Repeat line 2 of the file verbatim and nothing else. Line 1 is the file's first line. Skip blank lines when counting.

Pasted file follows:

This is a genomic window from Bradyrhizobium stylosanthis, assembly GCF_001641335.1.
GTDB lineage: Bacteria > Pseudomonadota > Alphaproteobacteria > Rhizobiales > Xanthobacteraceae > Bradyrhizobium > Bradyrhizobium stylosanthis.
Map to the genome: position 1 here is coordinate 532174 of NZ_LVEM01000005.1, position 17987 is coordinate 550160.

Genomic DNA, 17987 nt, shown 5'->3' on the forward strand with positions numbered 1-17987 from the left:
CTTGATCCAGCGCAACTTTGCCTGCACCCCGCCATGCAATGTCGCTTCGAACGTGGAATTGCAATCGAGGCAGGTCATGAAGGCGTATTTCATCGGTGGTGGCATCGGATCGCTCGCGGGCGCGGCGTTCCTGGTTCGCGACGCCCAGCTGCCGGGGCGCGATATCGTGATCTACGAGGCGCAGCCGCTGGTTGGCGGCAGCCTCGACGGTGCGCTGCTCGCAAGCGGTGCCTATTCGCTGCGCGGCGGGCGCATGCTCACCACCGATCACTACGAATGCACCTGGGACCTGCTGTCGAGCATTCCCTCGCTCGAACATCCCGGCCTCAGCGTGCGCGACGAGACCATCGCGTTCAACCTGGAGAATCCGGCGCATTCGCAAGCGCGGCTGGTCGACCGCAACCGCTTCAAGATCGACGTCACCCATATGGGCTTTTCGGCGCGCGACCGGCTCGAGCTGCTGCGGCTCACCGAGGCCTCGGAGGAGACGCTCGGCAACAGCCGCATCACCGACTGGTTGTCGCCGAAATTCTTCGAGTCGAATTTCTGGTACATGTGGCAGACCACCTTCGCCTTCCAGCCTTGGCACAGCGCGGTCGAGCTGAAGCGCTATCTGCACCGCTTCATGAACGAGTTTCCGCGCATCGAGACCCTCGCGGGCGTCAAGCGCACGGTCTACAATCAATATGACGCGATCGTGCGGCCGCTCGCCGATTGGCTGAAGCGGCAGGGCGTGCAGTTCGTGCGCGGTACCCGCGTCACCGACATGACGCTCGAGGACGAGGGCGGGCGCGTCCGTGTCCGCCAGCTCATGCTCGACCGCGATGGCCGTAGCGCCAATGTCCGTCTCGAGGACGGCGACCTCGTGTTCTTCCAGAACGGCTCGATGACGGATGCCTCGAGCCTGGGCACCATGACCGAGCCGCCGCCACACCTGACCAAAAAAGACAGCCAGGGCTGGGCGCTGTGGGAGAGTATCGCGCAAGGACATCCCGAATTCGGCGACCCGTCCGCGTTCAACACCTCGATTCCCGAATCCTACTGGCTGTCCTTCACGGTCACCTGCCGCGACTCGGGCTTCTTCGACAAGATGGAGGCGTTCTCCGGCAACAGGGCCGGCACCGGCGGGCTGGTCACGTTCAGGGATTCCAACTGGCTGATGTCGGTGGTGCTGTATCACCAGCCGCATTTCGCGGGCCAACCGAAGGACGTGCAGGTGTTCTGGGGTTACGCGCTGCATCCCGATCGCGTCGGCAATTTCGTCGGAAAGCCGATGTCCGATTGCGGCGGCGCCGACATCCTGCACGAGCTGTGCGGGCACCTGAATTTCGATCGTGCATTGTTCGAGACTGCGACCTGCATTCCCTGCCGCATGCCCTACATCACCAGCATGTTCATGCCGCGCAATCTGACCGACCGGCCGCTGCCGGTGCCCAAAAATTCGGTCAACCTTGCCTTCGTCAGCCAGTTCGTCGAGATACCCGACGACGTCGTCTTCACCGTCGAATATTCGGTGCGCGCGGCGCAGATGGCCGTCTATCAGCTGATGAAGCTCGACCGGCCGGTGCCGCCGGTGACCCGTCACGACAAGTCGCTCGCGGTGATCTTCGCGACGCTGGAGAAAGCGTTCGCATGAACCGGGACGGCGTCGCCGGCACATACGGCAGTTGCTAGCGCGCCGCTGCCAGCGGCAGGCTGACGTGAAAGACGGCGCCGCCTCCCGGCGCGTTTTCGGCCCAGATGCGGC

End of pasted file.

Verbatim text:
GTDB lineage: Bacteria > Pseudomonadota > Alphaproteobacteria > Rhizobiales > Xanthobacteraceae > Bradyrhizobium > Bradyrhizobium stylosanthis.